There are two types of Sims players: the ones who create maniacal fantasies, in which hapless, interchangeable Sims are mere pawns in their sadistic games involving swimming pools and deleted ladders, and those who painstakingly recreate people and situations from real life and then run bizarre social experiments with them.
As a teen playing The Sims 2, I was the latter.
I’d discovered The Sims on a friend’s mum’s PC a few years previously, while staying up late into the night on a sleepover, prodding little computer people who couldn’t ever seem to figure out how to use a dishwasher without help.
The Sims 2 had the character creator of my dreams. Instead of prefab faces with Lego haircuts, it had nose-length sliders and colour wheels and personality traits. My first few afternoons with the game were entirely spent within the Create-A-Sim menus, painstakingly recreating pretty much everyone I knew with unerring accuracy. (I still have a bit of a talent with character creators. Give me 20 minutes and I’ll do you one kickass Mii.)
Naturally, the next thing I did was take my tiny digital versions of family, friends, my then-boyfriend and his parents, and make them all live together in a massive house that I built with infinite-money cheats, to see what would happen.
(Actually that’s not true. The first thing I did was create a virtual David Boreanaz and Sarah Michelle Gellar and force them into a one-bedroom flat in the hopes of creating my own interactive Buffy the Vampire Slayer fan-fiction, but if I talk any more about that I will die of embarrassment.)
We published a variety of stories about The Sims in issue 334 of PC Gamer magazine. For more beautifully detailed articles about the best stories in PC gaming, consider subscribing to the magazine's US (opens in new tab) or UK (opens in new tab) editions.
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So, there I was, in the utility cupboard that for some reason housed our family PC (why were PCs always kept in cupboards in the ’90s/early ’00s?), watching a tiny on- screen version of my boyfriend’s dad pretend to paddle a bathtub like a canoe as the Sims-clone of my brother looked on in bemusement.
At this moment my actual, flesh-and-blood dad walked in, presumably to turn the central heating down, as all Scottish dads are constantly doing.
I turned around to see him staring at the little virtual versions of himself and all his loved ones, their smiling headshots and happiness meters lining the edges of the screen, an expression of horror spreading across his face.
“What... what are you doing?!” he asked. I had no answer. I just sort of sat there with my mouth open until he backed out of the room.
My poor, freaked-out dad. This must have been like his own personal episode of Black Mirror.
What could I have said? “Don’t worry, Dad, I’m only creating virtual robot-versions of you without consent and messing with them to see what will happen.”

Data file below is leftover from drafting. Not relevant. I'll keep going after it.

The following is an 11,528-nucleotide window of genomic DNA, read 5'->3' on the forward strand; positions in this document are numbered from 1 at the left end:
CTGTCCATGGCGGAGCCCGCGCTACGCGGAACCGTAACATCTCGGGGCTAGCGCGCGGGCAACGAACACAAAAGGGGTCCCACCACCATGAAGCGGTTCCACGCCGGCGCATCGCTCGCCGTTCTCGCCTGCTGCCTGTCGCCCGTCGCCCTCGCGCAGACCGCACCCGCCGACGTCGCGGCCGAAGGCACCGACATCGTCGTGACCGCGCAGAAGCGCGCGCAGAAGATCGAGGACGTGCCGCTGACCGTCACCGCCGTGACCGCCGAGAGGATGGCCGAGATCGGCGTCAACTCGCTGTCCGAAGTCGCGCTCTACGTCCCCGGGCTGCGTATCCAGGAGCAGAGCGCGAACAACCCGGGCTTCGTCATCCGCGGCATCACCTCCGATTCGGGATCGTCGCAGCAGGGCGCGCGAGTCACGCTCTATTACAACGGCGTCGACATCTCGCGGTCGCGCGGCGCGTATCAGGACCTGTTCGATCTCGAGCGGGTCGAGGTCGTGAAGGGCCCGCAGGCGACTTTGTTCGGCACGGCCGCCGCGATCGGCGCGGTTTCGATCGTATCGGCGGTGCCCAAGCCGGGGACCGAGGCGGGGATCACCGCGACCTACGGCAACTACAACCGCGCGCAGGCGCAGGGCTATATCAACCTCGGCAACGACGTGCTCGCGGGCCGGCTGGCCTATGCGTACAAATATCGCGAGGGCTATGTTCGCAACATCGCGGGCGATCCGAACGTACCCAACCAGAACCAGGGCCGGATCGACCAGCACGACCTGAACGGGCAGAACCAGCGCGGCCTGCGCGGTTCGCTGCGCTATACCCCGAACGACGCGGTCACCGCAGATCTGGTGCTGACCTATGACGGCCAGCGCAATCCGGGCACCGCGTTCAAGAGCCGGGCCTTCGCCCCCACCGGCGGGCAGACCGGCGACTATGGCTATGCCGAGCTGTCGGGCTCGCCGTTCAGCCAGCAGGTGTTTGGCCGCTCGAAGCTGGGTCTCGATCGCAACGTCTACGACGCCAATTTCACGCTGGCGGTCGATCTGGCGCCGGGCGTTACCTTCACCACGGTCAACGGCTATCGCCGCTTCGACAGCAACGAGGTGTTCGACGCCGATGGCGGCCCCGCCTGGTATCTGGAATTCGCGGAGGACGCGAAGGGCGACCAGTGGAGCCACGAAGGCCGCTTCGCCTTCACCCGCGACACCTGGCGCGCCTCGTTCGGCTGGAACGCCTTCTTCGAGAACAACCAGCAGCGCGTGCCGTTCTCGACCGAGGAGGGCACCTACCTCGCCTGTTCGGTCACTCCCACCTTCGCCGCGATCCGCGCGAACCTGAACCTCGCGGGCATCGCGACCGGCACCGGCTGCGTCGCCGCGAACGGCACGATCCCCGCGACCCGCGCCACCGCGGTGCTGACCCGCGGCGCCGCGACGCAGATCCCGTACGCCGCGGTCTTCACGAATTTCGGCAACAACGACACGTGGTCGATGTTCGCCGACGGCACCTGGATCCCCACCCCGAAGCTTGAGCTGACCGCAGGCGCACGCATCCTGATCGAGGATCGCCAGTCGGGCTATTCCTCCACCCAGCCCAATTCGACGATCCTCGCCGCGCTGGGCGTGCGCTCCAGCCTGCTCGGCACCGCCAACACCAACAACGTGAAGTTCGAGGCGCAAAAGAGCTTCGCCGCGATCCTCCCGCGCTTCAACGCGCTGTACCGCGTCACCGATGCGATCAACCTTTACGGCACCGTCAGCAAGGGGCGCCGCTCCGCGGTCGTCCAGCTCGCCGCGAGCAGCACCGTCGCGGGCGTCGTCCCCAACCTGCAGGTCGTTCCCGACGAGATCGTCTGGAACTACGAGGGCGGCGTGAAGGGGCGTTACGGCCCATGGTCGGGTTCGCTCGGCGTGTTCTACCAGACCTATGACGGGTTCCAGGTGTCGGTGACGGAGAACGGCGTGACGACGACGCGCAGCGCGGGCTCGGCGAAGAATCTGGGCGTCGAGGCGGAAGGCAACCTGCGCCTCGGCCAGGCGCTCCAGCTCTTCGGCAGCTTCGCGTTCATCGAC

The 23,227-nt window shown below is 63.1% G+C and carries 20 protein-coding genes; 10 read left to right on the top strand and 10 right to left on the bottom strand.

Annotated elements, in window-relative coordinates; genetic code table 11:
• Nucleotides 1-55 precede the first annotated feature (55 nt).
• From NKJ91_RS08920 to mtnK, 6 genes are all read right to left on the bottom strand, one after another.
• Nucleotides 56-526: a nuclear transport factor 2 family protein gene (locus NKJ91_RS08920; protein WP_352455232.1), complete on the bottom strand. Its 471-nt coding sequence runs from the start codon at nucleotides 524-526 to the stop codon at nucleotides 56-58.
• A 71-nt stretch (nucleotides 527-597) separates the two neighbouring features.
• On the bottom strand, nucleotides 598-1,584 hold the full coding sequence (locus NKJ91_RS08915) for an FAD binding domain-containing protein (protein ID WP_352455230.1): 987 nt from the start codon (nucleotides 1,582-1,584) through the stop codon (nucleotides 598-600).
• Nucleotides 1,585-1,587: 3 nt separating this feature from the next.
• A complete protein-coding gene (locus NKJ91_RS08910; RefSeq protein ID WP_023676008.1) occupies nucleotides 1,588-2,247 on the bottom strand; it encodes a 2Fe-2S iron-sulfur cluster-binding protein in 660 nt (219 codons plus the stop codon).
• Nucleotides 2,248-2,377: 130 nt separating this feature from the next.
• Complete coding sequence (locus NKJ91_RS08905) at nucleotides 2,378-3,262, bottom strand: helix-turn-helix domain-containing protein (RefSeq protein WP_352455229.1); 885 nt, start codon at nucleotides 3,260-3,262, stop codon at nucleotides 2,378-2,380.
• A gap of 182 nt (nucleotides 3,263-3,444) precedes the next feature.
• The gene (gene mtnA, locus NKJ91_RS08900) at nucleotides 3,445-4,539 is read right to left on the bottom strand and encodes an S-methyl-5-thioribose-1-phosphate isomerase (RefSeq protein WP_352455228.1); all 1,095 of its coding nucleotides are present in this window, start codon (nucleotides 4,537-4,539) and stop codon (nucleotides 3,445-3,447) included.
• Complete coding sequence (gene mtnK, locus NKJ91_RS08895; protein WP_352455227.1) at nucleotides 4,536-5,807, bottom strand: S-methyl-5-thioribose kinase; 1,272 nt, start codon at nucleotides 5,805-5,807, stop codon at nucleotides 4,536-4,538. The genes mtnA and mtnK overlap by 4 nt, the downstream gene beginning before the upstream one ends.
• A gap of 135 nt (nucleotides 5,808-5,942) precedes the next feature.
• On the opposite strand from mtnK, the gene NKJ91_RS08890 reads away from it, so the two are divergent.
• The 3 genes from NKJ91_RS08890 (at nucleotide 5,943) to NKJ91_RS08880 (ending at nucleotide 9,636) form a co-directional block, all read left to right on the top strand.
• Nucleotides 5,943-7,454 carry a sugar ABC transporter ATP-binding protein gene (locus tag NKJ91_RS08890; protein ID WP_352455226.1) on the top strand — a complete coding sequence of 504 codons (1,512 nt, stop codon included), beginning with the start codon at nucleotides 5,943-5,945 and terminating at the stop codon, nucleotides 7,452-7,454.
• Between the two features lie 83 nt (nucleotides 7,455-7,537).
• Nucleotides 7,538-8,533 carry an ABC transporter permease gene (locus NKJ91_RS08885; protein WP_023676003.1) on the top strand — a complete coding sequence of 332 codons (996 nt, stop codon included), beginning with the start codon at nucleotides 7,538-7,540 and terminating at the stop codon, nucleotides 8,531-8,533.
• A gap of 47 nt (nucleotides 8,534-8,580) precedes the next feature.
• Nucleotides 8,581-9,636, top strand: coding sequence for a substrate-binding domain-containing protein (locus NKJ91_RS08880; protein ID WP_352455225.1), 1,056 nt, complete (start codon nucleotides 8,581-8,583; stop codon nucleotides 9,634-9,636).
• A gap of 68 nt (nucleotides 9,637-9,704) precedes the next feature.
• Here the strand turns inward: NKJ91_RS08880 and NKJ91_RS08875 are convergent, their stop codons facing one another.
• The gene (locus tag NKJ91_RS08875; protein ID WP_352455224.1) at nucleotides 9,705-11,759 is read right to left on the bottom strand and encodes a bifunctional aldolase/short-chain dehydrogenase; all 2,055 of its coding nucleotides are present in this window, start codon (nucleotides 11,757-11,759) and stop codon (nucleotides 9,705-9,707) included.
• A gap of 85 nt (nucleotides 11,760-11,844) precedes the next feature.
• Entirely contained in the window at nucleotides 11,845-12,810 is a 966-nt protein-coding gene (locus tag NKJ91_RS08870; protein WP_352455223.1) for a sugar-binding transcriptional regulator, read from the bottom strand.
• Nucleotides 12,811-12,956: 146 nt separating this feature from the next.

It was never mentioned again, but he couldn’t quite look me in the eye for several days afterwards. He was right to be disturbed, thinking about it. There is something deeply megalomaniacal about The Sims. It feeds every human’s innate god complex, enables extreme control- freakery, and lets you manipulate tiny people for entertainment. This is one of the reasons for its extreme popularity, but another is that it’s also a powerful engine for wish-fulfilment. The difference between The Sims and other videogames is that the fantasies it offers are almost charmingly mundane: get your dream job, find someone to love, make a bit of money, own a nice house, start a family. The irony is that for the generation that were teens during peak Sims mania, half of these very ordinary aspirations now feel borderline unachievable in real life.
As an adolescent I spent a lot of time thinking about what my future might look like. Over the two years I spent playing The Sims 2 on and off, as well as building a lot of houses, downloading a couple of nudity mods and throwing a lot of awkward parties where Sims-versions of my friends unexpectedly got off with each other, I tried out different looks, careers and romances, friendships and personality traits.
Teens are so famously self-obsessed because those years are when you’re forming your identity. As well as offering a distraction from real life, The Sims lets you think about real life, if you want to. Within the confines of its little consumerist micro-world, it lets you try on different futures (or presents).
Under my careful guidance, my first Sims-me became a rich mad scientist in a castle-like house with six redheaded children. She died happy after an unnaturally long life prolonged by a Fountain of Youth in her untidy garden. Sadly I can’t exactly say I’m on the same path in real life.
For one thing, so far my children are blonde.